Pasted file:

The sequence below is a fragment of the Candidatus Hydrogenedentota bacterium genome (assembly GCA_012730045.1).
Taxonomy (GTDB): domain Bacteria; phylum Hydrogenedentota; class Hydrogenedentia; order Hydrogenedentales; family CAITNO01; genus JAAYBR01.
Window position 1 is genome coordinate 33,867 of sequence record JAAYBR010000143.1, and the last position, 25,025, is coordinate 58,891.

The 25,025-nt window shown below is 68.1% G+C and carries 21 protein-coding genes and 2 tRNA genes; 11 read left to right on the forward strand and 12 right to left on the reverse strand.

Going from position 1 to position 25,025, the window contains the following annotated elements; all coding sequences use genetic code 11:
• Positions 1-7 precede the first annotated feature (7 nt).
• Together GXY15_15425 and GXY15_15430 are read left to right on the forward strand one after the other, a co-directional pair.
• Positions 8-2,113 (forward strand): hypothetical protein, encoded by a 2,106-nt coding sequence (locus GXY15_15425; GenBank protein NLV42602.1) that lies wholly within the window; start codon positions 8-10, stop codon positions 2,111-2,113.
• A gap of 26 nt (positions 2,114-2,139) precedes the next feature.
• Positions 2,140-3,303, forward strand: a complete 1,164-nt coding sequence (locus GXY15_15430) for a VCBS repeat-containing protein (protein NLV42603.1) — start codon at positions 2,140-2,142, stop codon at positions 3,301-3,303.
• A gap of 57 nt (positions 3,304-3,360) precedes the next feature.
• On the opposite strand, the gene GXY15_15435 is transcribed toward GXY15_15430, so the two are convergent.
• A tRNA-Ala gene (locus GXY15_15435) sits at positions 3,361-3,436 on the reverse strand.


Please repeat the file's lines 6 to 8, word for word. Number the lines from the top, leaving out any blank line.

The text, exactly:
• Positions 1-7 precede the first annotated feature (7 nt).
• Together GXY15_15425 and GXY15_15430 are read left to right on the forward strand one after the other, a co-directional pair.
• Positions 8-2,113 (forward strand): hypothetical protein, encoded by a 2,106-nt coding sequence (locus GXY15_15425; GenBank protein NLV42602.1) that lies wholly within the window; start codon positions 8-10, stop codon positions 2,111-2,113.